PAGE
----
Central Banks Buying Gold
By Reginald H. Howe
Dec. 12, 2005
On November 17, 2005, the Bank for International Settlements released its regular semi-annual report on the over-the-counter derivatives of major banks and dealers in the G-10 countries for the period ending June 30, 2005. The total notional value of all gold derivatives fell to $288 billion from $369 billion at year-end 2004, a decline of more than 20% and the first time since June 2002 that total gold derivatives have failed to top $300 billion.
Indeed, it appears that Central Banks could well be turning into net buyers. Argentina reported adding 55 tonnes to its gold reserves during the last quarter of 2005. The Governor of the Reserve Bank of South Africa says it may soon add to its gold holdings. See S.Africa c.bank says might up gold reserves, Reuters (Nov. 14, 2005).
Recently the Russian central bank announced plans to double its gold reserves, raising them from 5% to 10% of total reserves. See V. Korchagina et al., President Supports Gold Plans, The Moscow Times.com (Nov. 23, 2005). Enlarging upon his support for the proposal, Russian president Vladimir Putin noted: "The reserves are after all gold and forex reserves. Let's not be too restrained here."
At almost the same time, an article in the officially sponsored China Securities Journal by an economist at state-owned China Galaxy Securities argued that China should raise its gold reserves to 2500 tonnes in the near to medium term with a longer-term objective of 3000 tonnes, putting it in roughly the same league as the IMF, Germany or France. See also J.A. Nones, When Will Asian Central Banks Buy Into Gold?, Resource Investor (Dec. 2, 2005); Asian central banks likely to increase gold reserves, People's Daily Online (Dec. 1, 2005).
As reported to the IMF at the end of September, Russia's official gold reserves stood at 387 tonnes and China's at 600 tonnes, suggesting that these two countries alone could take more than the total amount of gold available for sale under WAG II over the next four years. Not surprisingly then, as gold moved over $500 to prices not seen in more than 20 years, some analysts suggested central bank buying as a likely explanation. See, e.g., K. Morrison, Gold at new 24-1/2 year highs, FT.com (Dec. 7, 2005).
For obvious reasons, prospective large buyers do not normally announce their intentions in advance, and the Russian central bank quickly indicated that its plans did not contemplate large near-term purchases. See Russian Central Bank could increase gold in reserves, RIA Novosti (Nov. 24, 2005); P. Lavelle, Central Bank signals gold policy to change slowly, RIA Novosti (Nov. 28, 2005) (claimed total gold reserves in excess of 500 tonnes (17.64 million oz.), segregated "as monetary gold, allocated gold, and term deposits worth some $6 billion").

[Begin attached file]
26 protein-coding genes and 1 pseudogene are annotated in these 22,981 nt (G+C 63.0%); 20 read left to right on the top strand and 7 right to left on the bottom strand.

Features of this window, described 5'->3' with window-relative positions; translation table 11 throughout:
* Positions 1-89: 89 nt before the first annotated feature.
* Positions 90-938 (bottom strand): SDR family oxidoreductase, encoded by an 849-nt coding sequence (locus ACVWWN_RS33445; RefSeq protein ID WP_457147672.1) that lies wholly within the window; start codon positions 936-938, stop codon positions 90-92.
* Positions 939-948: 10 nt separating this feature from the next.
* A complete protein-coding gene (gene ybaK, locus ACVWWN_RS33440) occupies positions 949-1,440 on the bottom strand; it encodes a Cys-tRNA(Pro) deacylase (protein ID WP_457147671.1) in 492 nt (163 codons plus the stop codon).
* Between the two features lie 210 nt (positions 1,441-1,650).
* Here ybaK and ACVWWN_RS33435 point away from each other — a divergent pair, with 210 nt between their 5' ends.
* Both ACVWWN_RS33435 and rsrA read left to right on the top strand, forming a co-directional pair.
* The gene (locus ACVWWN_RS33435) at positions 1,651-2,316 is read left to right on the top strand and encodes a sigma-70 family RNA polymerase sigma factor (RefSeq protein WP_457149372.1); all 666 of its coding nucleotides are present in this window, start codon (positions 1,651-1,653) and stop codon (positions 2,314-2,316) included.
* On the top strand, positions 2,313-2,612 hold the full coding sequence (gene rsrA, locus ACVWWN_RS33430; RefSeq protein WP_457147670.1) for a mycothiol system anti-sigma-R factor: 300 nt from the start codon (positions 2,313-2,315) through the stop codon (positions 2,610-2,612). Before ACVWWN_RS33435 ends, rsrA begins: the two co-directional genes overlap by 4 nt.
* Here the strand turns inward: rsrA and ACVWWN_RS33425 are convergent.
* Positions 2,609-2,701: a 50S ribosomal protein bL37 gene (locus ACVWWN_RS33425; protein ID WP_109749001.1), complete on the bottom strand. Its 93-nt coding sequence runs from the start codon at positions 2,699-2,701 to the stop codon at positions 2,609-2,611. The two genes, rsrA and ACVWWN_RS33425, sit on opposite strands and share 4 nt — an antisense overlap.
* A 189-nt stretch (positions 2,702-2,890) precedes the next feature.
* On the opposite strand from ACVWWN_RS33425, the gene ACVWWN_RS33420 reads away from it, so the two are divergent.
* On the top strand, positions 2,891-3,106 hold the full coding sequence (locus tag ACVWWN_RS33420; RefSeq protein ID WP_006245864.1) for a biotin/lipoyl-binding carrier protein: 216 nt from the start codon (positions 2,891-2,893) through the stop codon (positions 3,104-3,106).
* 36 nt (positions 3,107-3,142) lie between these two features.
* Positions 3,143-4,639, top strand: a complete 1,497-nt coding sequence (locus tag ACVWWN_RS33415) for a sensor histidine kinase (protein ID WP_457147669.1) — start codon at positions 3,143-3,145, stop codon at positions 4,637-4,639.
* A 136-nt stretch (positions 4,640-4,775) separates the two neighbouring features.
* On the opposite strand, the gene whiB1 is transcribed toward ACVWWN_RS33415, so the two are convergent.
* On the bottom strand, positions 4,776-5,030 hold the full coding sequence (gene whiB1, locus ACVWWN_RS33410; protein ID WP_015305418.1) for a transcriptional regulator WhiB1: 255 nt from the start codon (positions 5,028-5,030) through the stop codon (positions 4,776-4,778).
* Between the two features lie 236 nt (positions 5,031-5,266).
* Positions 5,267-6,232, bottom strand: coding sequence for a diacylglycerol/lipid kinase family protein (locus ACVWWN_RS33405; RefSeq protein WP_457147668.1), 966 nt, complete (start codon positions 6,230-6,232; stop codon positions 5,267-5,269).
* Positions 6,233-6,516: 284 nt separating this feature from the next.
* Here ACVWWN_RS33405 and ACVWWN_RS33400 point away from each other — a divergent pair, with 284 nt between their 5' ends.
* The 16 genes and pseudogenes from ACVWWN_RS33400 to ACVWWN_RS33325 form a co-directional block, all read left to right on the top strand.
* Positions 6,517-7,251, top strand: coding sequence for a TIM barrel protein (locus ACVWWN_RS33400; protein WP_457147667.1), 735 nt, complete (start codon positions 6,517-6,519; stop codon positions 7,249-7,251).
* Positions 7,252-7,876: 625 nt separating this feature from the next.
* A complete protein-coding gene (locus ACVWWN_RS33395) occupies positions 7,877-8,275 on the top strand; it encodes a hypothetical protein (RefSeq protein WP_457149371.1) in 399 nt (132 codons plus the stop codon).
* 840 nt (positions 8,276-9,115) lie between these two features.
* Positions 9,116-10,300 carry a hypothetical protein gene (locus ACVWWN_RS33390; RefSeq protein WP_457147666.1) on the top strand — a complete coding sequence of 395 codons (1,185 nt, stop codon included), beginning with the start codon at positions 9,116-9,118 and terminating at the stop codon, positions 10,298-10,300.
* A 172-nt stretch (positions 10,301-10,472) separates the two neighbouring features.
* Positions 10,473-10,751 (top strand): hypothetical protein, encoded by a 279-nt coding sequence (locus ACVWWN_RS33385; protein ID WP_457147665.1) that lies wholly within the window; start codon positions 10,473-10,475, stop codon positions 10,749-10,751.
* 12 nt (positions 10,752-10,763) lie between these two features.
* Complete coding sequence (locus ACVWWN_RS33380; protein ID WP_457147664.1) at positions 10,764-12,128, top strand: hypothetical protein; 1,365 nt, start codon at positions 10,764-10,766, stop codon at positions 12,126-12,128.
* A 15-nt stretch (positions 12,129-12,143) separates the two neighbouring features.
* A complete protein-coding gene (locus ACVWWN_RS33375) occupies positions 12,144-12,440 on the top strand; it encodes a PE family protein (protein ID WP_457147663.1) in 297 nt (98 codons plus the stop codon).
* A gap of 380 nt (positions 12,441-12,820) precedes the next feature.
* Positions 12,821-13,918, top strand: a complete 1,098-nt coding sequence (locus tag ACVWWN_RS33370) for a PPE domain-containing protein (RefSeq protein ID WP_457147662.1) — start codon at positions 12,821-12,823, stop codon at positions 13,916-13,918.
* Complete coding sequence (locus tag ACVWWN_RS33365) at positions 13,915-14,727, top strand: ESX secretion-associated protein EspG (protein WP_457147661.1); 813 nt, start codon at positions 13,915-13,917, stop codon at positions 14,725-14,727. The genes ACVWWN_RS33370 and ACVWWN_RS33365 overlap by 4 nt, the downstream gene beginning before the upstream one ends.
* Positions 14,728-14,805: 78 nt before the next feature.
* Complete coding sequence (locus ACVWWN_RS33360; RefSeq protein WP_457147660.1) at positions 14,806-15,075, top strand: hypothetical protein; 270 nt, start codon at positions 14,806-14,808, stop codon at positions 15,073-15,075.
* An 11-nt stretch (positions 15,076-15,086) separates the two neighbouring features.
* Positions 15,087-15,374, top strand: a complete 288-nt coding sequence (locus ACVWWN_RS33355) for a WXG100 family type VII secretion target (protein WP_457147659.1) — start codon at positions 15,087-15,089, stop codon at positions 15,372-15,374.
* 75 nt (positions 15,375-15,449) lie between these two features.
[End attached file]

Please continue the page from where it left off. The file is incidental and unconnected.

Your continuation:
The latter story is interesting in two respects. First, the 500 tonnes substantially exceeds the 387 tonnes reported to the IMF. Second, at $480 per ounce (roughly the level of gold prices at and immediately preceding the date of the story), $6 billion of deposits equates to almost 390 tonnes. In other words, it appears that the Russian central bank has loaned out a quantity of gold curiously close to the total gold reserves that Russia reports to the IMF.
From 1996 through 2001, Russia reported to the IMF gold reserves ranging between roughly 400 and 500 tonnes. With the gold price suppression scheme then operating in high gear, it is quite possible that the IMF aid package to address Russia's 1998 economic crisis was conditioned upon, or secured by, deposits of large amounts of its official gold. Just as weak oil and gas prices exacerbated that crisis, today's strong energy prices benefit the Russian economy and dramatically improve its international financial position.
Unlike the ECB and other euro-area central banks, the Russian central bank has no obvious interest in rescuing primarily Western bullion banks from their short gold positions, but every incentive to demand satisfaction in bullion of any gold deposits that it may have with them. No central bank could move substantial funds into physical gold today without quickly driving prices far higher. On the other hand, to demand repayment of outstanding obligations denominated in gold is quite a different matter, at least where the great weight of any adverse consequences, including sharply rising gold prices, falls on parties for which the creditor has no supervisory or other responsibility.
Barbarous Relic at the Gate
[PHOTO: President Vladimir Putin at a mineral resources exhibition in Madagan in the Russian Far East, Nov. 22, 2005, Itar-Tass]
What message exactly was President Putin trying to communicate in this intriguing photo op? If he were only trying to give a boost to Russian gold mining, he did something that no head of a major gold producing country has done in a long while: support gold. A more interesting possibility is that he was signaling his support for any demands by the Russian central bank that its gold deposits be returned or repaid in kind.
Whatever his motives, this former Soviet spymaster appears to have let gold out of the closet where the guardians of the Western welfare states have tried to confine it. In so doing, he may have opened the door to gold again playing an important and possibly central role in the international monetary system.
Effecting a retreat that does not turn into a rout ranks among the most difficult of military maneuvers. Napoleon learned this lesson the hard way in Russia. So did the Germans under Hitler. And so, perhaps, will the Western central banks that have for the past decade waged war on permanent, natural money -- gold.
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